Ben Shapiro

Prospects look bleak for the Republican Party in the upcoming midterm elections. The latest Washington Post poll shows registered voters heavily favoring Democrats over Republicans. This isn't because Democrats have articulated a vision that Americans find compelling -- it's because Republicans have splintered and abandoned their message. The public isn't happy with Democrats, it's angry with Republicans.

 Since President Bush's re-election in 2004, the American public has been treated to a constant barrage of antiwar headlines, corruption investigations, economic naysaying, pictures of flooded cities, and massive protests by those who disdain the rule of law -- and Congress has done little or nothing. President Bush has been charged with usurpation of civil liberties, mismanagement of the war effort and corruption -- and his response has been tepid at best.

 The biggest problem for Republicans is their unwillingness to go on the political offensive. The Republicans seem focused on explaining to Americans just how good they have it. And Republicans are right: The economy is up; fewer and fewer Americans are being killed in Iraq; there hasn't been a terrorist attack for almost five years. Yet Americans still have the persistent perception that something is drastically wrong. For electoral purposes, it doesn't matter why Americans are so pessimistic. The bottom line is that they are.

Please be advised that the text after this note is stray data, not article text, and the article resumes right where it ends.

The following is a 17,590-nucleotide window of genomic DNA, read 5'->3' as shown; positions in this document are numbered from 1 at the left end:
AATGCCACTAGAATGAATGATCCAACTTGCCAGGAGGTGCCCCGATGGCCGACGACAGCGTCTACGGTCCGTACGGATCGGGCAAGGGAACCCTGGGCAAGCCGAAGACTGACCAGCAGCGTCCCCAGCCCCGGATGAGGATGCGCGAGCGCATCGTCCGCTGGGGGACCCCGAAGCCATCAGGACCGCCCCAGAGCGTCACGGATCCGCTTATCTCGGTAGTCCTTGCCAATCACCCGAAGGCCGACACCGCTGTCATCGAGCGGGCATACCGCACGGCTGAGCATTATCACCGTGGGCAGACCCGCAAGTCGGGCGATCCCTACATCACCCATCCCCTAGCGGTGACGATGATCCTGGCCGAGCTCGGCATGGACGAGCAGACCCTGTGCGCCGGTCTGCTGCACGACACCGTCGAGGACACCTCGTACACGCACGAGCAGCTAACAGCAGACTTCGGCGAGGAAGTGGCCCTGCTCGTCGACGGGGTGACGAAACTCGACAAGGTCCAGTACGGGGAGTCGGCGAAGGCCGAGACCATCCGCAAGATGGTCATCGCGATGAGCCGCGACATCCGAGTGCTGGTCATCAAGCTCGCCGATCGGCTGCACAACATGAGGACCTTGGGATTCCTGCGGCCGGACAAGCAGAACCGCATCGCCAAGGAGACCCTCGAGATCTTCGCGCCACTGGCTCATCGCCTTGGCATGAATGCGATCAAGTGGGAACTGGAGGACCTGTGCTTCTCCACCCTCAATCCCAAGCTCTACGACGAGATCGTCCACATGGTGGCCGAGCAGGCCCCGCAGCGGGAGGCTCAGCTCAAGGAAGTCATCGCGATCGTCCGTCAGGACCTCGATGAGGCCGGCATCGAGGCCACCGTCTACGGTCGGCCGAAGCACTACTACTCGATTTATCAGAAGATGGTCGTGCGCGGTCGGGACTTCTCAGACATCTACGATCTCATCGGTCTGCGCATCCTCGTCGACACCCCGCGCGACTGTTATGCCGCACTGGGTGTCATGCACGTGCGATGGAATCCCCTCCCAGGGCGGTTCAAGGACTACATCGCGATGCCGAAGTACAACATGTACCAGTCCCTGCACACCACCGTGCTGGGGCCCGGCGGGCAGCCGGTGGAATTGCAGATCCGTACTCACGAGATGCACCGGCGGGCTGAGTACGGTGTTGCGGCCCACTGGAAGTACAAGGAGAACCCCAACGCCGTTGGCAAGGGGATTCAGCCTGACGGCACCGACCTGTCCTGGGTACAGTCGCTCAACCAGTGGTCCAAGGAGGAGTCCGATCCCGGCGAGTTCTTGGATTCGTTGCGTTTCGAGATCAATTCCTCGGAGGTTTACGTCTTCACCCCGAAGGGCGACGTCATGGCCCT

In a one-sided political conversation in which your opponent defines you, you will always look bad. Bringing a "new tone" to Washington wears thin when your opponent refuses to abide by the Marquis of Queensbury rules. That's why, if the Republicans want to win in 2006, they're going to have to remind Americans not only why the GOP deserves votes, but why the Democratic Party doesn't.

 The Democratic Party cannot be trusted with national security. This is a party more concerned with health care than terrorism, more concerned with global warming than Al Qaeda. They complain about President Bush's use of wartime powers to order wiretapping on domestic to international phone calls between suspected terrorists, complaining that civil liberties are being violated. Democrats are more worried that the government will monitor calls between a mother and her daughter backpacking in Europe than that the government will ignore calls between deputies of Osama bin Laden and terrorists like Mohammed Atta. Sen. Russ Feingold (D-Wisconsin) attempts to have President Bush censured for protecting the American people.

Ben Shapiro

Ben Shapiro is an attorney, a writer and a Shillman Journalism Fellow at the Freedom Center. He is editor-at-large of Breitbart and author of the best-selling book "Primetime Propaganda: The True Hollywood Story of How the Left Took Over Your TV."
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